While there is no question that the use of diazinon and other organophosphorus pesticides on agricultural fields has, for over 30 years, been causing and continues to cause widespread aquatic life toxicity that is detrimental to aquatic life populations, the urban use of diazinon in and around homes which results in aquatic life toxicity in the runoff water has not been found to generally cause significant water quality problems in the receiving waters. In many situations, the urban-derived diazinon would be rapidly diluted in the receiving waters and could result in a dissipation of the toxicity near the point of discharge. An exception to this would be in urban creeks or lakes where the flow into them during a runoff event is predominantly stormwater runoff. Under this condition, the diazinon toxicity found in stormwater runoff could be adverse to aquatic life in the creek or other urban or near-urban waterway or waterbody. There are situations of this type in the San Francisco Bay area (Alameda County) that could require the control of urban use of diazinon because of its toxicity to aquatic life.
Common Ground for the Environment and Sustainable Conservation could and should redirect its efforts to the organophosphorus pesticide problems where there are well-documented adverse impacts of agricultural chemicals and pesticides used in urban areas on aquatic life. Such a redirected effort would result in these organizations directing their efforts to the solution of real water quality problems, rather than the copper problem which is an administrative problem related to how the water quality criterion and standard for copper is developed and implemented.
Removal of Copper from Brake Pads as a Pollution Prevention Activity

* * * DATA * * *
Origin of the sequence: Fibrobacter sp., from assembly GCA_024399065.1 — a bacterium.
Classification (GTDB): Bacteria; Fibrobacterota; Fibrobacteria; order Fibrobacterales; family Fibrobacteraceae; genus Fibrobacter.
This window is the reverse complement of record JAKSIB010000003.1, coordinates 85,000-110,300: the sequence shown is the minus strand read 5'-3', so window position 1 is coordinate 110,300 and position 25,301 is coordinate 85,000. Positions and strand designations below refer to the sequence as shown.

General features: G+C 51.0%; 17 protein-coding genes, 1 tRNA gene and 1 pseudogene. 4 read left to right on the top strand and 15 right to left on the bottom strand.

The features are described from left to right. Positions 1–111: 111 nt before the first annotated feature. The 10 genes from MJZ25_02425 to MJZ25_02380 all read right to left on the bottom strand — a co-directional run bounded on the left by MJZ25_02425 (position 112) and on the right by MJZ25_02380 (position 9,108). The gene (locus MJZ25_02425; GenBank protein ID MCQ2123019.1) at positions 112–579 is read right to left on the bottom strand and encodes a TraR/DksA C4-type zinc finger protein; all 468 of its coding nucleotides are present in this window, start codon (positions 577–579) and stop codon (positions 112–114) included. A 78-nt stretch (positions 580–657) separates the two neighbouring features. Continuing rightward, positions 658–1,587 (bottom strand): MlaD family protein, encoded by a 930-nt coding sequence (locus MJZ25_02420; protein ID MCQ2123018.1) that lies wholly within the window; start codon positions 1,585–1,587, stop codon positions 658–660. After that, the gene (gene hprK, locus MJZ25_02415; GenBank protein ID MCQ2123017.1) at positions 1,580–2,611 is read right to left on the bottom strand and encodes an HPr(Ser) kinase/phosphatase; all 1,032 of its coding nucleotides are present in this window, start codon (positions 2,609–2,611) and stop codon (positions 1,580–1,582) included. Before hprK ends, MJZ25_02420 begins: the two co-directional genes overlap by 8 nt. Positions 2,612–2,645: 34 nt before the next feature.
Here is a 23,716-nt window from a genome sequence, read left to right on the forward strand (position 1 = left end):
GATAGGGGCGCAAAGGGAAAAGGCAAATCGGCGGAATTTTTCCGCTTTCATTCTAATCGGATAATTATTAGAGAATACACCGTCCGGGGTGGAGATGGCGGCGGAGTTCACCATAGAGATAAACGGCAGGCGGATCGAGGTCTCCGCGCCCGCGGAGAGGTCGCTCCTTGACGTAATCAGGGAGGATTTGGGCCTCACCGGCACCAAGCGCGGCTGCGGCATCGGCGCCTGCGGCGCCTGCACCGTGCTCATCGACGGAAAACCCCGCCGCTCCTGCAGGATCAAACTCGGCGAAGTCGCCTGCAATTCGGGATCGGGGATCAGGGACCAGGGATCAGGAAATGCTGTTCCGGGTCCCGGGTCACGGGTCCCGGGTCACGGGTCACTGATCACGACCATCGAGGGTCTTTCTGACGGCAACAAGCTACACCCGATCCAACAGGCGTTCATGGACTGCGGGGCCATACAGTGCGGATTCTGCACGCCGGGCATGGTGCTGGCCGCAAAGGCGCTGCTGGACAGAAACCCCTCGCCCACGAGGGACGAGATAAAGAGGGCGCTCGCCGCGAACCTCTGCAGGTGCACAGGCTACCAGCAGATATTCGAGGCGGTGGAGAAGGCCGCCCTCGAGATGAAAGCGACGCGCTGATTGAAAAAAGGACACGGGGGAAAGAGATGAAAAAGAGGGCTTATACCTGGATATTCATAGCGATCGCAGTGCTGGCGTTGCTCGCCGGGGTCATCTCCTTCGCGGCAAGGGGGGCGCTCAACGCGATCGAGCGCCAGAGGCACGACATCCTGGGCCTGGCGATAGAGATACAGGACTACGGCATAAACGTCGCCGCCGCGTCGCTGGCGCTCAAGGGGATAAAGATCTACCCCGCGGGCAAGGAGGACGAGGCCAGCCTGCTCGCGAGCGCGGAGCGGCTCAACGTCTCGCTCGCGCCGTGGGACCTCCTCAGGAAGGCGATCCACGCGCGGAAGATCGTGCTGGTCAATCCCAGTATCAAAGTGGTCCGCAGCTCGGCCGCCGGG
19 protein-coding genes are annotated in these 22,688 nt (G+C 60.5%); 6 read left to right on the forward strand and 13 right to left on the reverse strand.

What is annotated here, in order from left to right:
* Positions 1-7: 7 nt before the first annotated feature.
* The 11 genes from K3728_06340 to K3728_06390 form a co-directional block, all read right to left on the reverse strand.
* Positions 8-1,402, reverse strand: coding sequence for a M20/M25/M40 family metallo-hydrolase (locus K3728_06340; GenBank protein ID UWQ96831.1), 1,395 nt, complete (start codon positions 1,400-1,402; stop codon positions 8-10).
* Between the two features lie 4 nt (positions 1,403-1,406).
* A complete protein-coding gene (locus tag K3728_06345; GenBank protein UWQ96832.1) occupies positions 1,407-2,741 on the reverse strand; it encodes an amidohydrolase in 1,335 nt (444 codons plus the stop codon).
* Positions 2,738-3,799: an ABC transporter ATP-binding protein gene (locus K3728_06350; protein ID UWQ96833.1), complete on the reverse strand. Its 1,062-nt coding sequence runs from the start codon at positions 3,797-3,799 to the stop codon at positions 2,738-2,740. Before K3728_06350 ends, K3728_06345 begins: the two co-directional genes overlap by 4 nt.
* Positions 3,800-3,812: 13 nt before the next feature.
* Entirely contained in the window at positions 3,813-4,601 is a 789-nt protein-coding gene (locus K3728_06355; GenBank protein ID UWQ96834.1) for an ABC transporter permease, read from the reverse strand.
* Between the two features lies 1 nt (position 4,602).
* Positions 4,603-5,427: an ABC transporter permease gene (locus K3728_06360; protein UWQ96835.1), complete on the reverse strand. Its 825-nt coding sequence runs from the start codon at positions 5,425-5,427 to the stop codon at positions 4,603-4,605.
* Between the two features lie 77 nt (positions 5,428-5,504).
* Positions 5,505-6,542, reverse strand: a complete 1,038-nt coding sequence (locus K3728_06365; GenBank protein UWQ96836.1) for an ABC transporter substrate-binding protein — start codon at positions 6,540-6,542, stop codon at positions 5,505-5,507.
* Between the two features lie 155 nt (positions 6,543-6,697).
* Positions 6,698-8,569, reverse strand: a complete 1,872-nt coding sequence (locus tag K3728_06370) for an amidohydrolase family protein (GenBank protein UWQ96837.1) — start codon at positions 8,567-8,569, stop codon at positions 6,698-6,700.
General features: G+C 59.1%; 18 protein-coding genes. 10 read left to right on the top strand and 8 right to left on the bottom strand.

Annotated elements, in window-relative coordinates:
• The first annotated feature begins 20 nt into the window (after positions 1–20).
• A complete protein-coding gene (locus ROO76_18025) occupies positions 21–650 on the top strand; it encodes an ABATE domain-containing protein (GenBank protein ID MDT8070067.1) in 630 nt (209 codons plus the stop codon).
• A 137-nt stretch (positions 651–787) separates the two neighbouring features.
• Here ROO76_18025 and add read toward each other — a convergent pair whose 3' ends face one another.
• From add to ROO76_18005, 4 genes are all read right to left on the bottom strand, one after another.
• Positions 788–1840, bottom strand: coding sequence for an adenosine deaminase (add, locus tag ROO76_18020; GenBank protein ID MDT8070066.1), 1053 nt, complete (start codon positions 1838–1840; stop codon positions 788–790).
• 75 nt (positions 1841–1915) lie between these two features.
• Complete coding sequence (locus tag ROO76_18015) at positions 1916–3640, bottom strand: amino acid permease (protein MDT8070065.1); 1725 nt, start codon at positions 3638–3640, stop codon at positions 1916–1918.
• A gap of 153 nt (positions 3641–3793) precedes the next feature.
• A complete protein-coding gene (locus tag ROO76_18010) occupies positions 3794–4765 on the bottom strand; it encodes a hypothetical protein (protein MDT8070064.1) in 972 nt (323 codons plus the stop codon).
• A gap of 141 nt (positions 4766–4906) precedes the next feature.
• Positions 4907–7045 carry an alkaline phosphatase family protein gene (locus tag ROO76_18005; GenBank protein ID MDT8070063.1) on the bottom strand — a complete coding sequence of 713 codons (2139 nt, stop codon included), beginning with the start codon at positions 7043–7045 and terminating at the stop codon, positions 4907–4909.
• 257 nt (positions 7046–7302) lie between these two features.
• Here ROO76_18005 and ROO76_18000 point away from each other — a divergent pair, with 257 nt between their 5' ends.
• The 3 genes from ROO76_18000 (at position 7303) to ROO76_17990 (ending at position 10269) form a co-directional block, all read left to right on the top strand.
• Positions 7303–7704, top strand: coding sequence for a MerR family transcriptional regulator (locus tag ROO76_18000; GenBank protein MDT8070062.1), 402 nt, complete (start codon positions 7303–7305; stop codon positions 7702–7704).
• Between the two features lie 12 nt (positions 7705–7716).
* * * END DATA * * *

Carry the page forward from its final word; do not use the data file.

While some may argue that copper in brake pads should be removed even if no real water quality use impairment can be found or is expected, as part of a pollution prevention effort in order to reduce the copper content of stormwater runoff. It is possible that there may be some yet unidentified water quality problem due to copper present in stormwater runoff which in the future would require controlling copper inputs to San Francisco Bay. The adoption of this approach would necessitate the development of a significantly different water pollution control program than exists in the US today. Instead of basing water pollution control programs on protection of designated beneficial uses through achieving appropriately developed water quality standards in the ambient waters, the development of a water pollution control program based on the fact that every chemical in stormwater runoff and wastewater discharges is potentially adverse because of some unknown impact that has not now been identified would be directed toward zero chemical constituent discharge rather than zero pollutant discharge. Pollutants are recognized as those constituents that impair the designated beneficial uses of waterbodies. The basis of the current US water pollution control program is the control of pollutants, not the control of all chemical constituents, irrespective of whether there is an adverse impact in the receiving waters for the discharges. Developing water pollution control programs based on the control of chemical constituents because they might cause some yet unidentified problem would assume that there is no safe concentration of chemicals in ambient waters and that every chemical present in any amount in waters would be a threat to water quality that should be controlled.
Zero chemical discharge, if achieved, would result in distilled water being discharged to the nation's waters. The nation's water pollution resources would be directed under the distilled water discharge scenario to regulating all the regulated and many thousands of unregulated chemicals that could at some time in the future be found to be adverse to aquatic life or some of the other uses of water. It is important to understand that the closer that a distilled water discharge from stormwater runoff would be achieved, the closer a highly toxic environment would be created. Distilled water itself would be highly toxic to many forms of aquatic life. Aquatic life needs small concentrations of many chemicals for their survival. Obviously, this country's water pollution control programs should be based on the best possible science and appropriate goals where the funds available for water pollution control focus on utilizing today's information on aquatic chemistry and toxicology to define what is a real toxicant that is significantly adverse to the beneficial uses of waterbodies.